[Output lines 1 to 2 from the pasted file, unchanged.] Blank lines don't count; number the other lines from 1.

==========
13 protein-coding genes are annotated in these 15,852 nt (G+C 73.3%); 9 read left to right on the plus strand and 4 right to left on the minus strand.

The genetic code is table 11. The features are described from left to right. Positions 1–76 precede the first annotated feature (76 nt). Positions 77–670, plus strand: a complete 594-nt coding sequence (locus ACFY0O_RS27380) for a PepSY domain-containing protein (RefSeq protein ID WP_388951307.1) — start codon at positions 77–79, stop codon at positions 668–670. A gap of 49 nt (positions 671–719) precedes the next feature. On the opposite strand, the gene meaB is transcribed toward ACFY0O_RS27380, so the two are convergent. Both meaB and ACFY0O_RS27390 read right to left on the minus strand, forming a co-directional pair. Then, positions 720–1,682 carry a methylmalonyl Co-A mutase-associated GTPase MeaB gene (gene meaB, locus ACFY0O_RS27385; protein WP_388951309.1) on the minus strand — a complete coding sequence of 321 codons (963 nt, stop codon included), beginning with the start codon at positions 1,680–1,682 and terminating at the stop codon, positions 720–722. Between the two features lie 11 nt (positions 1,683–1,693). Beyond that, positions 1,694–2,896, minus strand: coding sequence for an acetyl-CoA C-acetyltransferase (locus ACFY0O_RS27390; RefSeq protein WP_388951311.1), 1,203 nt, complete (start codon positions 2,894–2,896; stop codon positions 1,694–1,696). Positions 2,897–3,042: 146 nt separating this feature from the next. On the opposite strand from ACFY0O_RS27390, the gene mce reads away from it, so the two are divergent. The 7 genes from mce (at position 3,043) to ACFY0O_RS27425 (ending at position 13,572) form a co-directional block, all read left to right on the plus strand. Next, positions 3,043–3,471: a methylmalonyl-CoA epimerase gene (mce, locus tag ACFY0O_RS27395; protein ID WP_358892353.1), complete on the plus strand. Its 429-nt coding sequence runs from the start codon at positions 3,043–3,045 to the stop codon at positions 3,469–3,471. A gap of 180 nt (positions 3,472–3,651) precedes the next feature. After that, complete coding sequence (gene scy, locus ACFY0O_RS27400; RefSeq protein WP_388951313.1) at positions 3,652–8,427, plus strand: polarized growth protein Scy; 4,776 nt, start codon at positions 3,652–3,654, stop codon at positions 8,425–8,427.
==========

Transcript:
13 protein-coding genes are annotated in these 15,852 nt (G+C 73.3%); 9 read left to right on the plus strand and 4 right to left on the minus strand.

The genetic code is table 11. The features are described from left to right. Positions 1–76 precede the first annotated feature (76 nt). Positions 77–670, plus strand: a complete 594-nt coding sequence (locus ACFY0O_RS27380) for a PepSY domain-containing protein (RefSeq protein ID WP_388951307.1) — start codon at positions 77–79, stop codon at positions 668–670. A gap of 49 nt (positions 671–719) precedes the next feature. On the opposite strand, the gene meaB is transcribed toward ACFY0O_RS27380, so the two are convergent. Both meaB and ACFY0O_RS27390 read right to left on the minus strand, forming a co-directional pair. Then, positions 720–1,682 carry a methylmalonyl Co-A mutase-associated GTPase MeaB gene (gene meaB, locus ACFY0O_RS27385; protein WP_388951309.1) on the minus strand — a complete coding sequence of 321 codons (963 nt, stop codon included), beginning with the start codon at positions 1,680–1,682 and terminating at the stop codon, positions 720–722. Between the two features lie 11 nt (positions 1,683–1,693). Beyond that, positions 1,694–2,896, minus strand: coding sequence for an acetyl-CoA C-acetyltransferase (locus ACFY0O_RS27390; RefSeq protein WP_388951311.1), 1,203 nt, complete (start codon positions 2,894–2,896; stop codon positions 1,694–1,696). Positions 2,897–3,042: 146 nt separating this feature from the next. On the opposite strand from ACFY0O_RS27390, the gene mce reads away from it, so the two are divergent. The 7 genes from mce (at position 3,043) to ACFY0O_RS27425 (ending at position 13,572) form a co-directional block, all read left to right on the plus strand. Next, positions 3,043–3,471: a methylmalonyl-CoA epimerase gene (mce, locus tag ACFY0O_RS27395; protein ID WP_358892353.1), complete on the plus strand. Its 429-nt coding sequence runs from the start codon at positions 3,043–3,045 to the stop codon at positions 3,469–3,471. A gap of 180 nt (positions 3,472–3,651) precedes the next feature. After that, complete coding sequence (gene scy, locus ACFY0O_RS27400; RefSeq protein WP_388951313.1) at positions 3,652–8,427, plus strand: polarized growth protein Scy; 4,776 nt, start codon at positions 3,652–3,654, stop codon at positions 8,425–8,427.